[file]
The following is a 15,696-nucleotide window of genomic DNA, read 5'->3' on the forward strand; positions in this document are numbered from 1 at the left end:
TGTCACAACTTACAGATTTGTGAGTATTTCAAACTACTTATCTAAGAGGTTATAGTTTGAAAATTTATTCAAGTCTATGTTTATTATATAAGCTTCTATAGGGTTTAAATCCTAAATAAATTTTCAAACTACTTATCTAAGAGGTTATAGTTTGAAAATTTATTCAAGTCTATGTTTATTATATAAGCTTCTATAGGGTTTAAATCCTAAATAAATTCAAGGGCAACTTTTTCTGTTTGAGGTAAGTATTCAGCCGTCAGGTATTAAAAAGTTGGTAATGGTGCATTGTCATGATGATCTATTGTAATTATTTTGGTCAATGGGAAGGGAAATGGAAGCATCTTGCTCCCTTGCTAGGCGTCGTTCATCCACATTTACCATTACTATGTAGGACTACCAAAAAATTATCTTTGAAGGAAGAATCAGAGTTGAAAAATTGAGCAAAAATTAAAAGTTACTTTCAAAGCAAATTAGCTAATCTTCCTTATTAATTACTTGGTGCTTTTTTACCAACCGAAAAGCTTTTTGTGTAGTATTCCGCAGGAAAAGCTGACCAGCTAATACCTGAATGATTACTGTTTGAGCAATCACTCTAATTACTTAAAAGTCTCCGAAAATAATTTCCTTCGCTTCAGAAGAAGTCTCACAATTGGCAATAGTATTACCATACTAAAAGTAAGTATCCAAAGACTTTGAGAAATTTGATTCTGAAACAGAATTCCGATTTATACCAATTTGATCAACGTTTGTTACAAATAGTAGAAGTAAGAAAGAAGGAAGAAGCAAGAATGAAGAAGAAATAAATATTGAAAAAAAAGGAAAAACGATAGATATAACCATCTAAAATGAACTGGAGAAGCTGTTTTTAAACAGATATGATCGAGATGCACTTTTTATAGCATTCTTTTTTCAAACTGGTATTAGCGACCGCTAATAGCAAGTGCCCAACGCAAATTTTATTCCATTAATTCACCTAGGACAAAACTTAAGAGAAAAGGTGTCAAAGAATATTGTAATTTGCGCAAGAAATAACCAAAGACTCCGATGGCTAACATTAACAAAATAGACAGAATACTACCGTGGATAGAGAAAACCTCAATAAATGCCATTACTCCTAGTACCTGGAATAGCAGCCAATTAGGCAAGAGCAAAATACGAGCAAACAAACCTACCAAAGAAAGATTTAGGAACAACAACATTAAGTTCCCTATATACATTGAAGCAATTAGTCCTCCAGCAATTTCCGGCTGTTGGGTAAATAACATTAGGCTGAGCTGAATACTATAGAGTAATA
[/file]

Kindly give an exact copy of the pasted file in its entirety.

The following is a 15,696-nucleotide window of genomic DNA, read 5'->3' on the forward strand; positions in this document are numbered from 1 at the left end:
TGTCACAACTTACAGATTTGTGAGTATTTCAAACTACTTATCTAAGAGGTTATAGTTTGAAAATTTATTCAAGTCTATGTTTATTATATAAGCTTCTATAGGGTTTAAATCCTAAATAAATTTTCAAACTACTTATCTAAGAGGTTATAGTTTGAAAATTTATTCAAGTCTATGTTTATTATATAAGCTTCTATAGGGTTTAAATCCTAAATAAATTCAAGGGCAACTTTTTCTGTTTGAGGTAAGTATTCAGCCGTCAGGTATTAAAAAGTTGGTAATGGTGCATTGTCATGATGATCTATTGTAATTATTTTGGTCAATGGGAAGGGAAATGGAAGCATCTTGCTCCCTTGCTAGGCGTCGTTCATCCACATTTACCATTACTATGTAGGACTACCAAAAAATTATCTTTGAAGGAAGAATCAGAGTTGAAAAATTGAGCAAAAATTAAAAGTTACTTTCAAAGCAAATTAGCTAATCTTCCTTATTAATTACTTGGTGCTTTTTTACCAACCGAAAAGCTTTTTGTGTAGTATTCCGCAGGAAAAGCTGACCAGCTAATACCTGAATGATTACTGTTTGAGCAATCACTCTAATTACTTAAAAGTCTCCGAAAATAATTTCCTTCGCTTCAGAAGAAGTCTCACAATTGGCAATAGTATTACCATACTAAAAGTAAGTATCCAAAGACTTTGAGAAATTTGATTCTGAAACAGAATTCCGATTTATACCAATTTGATCAACGTTTGTTACAAATAGTAGAAGTAAGAAAGAAGGAAGAAGCAAGAATGAAGAAGAAATAAATATTGAAAAAAAAGGAAAAACGATAGATATAACCATCTAAAATGAACTGGAGAAGCTGTTTTTAAACAGATATGATCGAGATGCACTTTTTATAGCATTCTTTTTTCAAACTGGTATTAGCGACCGCTAATAGCAAGTGCCCAACGCAAATTTTATTCCATTAATTCACCTAGGACAAAACTTAAGAGAAAAGGTGTCAAAGAATATTGTAATTTGCGCAAGAAATAACCAAAGACTCCGATGGCTAACATTAACAAAATAGACAGAATACTACCGTGGATAGAGAAAACCTCAATAAATGCCATTACTCCTAGTACCTGGAATAGCAGCCAATTAGGCAAGAGCAAAATACGAGCAAACAAACCTACCAAAGAAAGATTTAGGAACAACAACATTAAGTTCCCTATATACATTGAAGCAATTAGTCCTCCAGCAATTTCCGGCTGTTGGGTAAATAACATTAGGCTGAGCTGAATACTATAGAGTAATA